Skip to main content
NIH Record - National Institutes of Health

CSR’s Cooper Retires After 20+ Years

Dr. Cathleen Cooper

Dr. Cathleen Cooper

Dr. Cathleen Cooper retired in September after more than 20 years at the Center for Scientific Review. For 9 of those years, she served as director of CSR’s Division of Receipt and Referral (DRR), which receives all NIH grant applications (approximately 85,000 per year) and handles their assignment to funding institutes and centers and to a locus of review, whether at CSR or at another IC. 

“The efficiencies and additional improvements she installed within the systems and processes of the DRR have had a substantial, NIH-wide impact and have contributed significantly to NIH’s mission,” said CSR director Dr. Noni Byrnes. 

Cooper also once served as CSR acting deputy director for a year and a half. One of her accomplishments includes leading development of the Assignment Request Form to automate capture of investigator preferences regarding review of their applications. 

In collaboration with the CSR Division of Planning, Analysis and Information Management, Cooper led development of the Assisted Referral Tool to help investigators and staff identify appropriate study sections for application review.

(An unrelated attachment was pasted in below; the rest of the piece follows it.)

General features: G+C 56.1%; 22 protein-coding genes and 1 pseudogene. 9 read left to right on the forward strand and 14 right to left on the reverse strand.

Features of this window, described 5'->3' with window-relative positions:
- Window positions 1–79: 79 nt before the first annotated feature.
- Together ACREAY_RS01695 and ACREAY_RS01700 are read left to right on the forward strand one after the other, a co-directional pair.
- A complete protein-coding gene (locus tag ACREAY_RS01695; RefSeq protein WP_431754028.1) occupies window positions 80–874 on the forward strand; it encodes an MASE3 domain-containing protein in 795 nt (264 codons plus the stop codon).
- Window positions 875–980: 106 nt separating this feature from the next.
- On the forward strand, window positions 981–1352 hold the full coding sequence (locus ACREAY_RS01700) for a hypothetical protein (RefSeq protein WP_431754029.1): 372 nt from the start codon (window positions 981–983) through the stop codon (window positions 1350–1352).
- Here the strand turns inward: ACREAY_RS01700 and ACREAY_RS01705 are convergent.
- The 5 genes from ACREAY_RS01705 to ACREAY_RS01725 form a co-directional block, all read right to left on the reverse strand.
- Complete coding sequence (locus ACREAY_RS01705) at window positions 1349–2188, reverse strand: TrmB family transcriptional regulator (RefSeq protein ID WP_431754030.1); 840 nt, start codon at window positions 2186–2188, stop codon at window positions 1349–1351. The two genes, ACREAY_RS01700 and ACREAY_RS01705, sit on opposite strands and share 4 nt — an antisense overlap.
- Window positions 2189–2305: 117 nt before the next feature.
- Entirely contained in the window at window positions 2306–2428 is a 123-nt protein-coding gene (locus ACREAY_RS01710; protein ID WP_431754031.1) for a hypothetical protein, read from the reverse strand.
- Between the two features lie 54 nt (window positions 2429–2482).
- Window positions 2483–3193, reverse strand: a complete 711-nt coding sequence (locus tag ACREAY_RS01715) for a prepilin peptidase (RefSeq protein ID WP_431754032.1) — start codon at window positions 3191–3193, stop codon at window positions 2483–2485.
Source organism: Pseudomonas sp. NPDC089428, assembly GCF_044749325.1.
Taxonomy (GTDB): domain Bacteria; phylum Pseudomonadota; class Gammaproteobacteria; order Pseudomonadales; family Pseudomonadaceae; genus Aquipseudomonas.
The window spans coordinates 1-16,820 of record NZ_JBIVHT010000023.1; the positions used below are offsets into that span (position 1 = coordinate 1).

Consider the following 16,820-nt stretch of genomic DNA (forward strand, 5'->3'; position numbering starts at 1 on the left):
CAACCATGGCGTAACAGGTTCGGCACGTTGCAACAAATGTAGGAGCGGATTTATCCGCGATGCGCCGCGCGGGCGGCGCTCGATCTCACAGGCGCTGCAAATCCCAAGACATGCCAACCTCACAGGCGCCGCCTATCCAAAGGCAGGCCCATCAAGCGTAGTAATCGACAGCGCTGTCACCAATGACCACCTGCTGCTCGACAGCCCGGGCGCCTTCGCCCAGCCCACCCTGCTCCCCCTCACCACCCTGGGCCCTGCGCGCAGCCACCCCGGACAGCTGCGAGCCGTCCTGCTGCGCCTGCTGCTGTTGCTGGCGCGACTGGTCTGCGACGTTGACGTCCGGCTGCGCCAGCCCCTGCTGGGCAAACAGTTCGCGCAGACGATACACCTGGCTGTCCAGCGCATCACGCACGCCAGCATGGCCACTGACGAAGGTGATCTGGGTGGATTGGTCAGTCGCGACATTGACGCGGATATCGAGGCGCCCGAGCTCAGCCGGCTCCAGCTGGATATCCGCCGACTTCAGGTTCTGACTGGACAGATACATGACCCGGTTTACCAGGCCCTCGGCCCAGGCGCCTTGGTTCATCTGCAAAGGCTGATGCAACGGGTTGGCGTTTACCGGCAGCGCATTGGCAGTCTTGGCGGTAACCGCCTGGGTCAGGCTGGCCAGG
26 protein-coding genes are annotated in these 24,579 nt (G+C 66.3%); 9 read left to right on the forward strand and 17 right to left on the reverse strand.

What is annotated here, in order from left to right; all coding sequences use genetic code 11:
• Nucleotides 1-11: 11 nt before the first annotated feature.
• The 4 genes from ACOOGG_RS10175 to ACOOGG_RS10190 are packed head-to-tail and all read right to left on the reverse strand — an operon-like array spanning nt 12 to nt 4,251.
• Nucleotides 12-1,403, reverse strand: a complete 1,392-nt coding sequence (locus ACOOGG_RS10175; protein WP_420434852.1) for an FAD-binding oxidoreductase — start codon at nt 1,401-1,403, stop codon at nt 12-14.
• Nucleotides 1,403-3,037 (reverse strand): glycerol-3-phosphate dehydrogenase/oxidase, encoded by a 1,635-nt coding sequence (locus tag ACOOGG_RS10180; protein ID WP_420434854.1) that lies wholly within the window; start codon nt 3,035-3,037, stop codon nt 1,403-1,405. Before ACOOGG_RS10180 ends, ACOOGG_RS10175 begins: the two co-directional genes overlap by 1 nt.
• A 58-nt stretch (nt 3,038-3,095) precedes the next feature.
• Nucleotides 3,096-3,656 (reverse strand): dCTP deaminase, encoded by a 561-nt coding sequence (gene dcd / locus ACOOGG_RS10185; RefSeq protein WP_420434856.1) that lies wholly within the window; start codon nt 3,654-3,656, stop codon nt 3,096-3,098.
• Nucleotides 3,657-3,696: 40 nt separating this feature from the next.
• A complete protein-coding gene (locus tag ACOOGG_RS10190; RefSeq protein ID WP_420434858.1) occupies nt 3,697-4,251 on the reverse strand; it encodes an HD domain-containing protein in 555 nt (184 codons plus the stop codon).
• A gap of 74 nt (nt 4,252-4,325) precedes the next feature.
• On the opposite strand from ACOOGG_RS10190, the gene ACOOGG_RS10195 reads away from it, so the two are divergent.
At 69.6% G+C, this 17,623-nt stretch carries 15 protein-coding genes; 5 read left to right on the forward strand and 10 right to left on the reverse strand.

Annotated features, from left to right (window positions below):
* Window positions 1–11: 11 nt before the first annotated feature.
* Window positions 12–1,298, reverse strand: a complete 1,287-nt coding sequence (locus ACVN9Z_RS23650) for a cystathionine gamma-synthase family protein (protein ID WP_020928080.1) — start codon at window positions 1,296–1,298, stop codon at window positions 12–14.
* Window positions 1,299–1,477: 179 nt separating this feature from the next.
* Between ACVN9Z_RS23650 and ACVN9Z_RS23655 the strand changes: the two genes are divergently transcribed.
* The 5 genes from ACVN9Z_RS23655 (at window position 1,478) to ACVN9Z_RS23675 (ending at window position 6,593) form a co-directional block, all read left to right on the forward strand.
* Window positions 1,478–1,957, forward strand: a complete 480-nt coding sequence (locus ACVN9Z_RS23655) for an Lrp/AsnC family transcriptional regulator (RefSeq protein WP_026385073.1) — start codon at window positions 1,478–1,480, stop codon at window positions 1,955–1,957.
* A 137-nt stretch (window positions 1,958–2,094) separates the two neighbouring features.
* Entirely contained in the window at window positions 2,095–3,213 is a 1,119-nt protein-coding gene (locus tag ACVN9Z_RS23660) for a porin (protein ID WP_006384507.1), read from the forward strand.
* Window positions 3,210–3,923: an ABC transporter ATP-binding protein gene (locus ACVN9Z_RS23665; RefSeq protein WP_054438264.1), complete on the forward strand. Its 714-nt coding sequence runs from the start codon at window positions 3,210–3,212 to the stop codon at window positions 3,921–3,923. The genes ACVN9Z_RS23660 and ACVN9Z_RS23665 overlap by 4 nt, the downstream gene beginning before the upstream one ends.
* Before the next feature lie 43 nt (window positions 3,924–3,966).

Cooper earned her Ph.D. from the University of Southern California in pathology and completed a postdoctoral fellowship in molecular immunology at Columbia University. Before joining CSR, she was an assistant professor in the department of cell biology and the Cancer Center at the University of Massachusetts Medical School. Her research focused on the molecular regulation of early events in the development of hematopoietic stem cells. 

Having served in several CSR positions, including as a scientific review officer in the Immunology Integrated Review Group (IRG) and as chief of the oncology-basic translational IRG, Cooper remained at CSR for the full course of her NIH career. 

“Peer review is where the rubber hits the road,” she said, noting that she loved the “engineering aspect” of improving the efficiency and efficacy of the process of referring applications to specific study sections for review. 

“Cathie leaves a strong legacy of excellence at NIH,” said Byrnes. “Despite her work occurring quietly in the background for all those years, her efforts will benefit NIH and its grantees for the foreseeable future. She is a shining example of how everyone’s role at NIH matters and can make a big difference.” 

Cooper intends to spend her time engaging in charity work, particularly in the area of food and housing insecurity. She also plans to travel, to dive in Fiji and other beautiful places around the world, and do home renovations—an activity in which she is very “hands-on,” having remodeled a downstairs powder room herself. 

Back to Top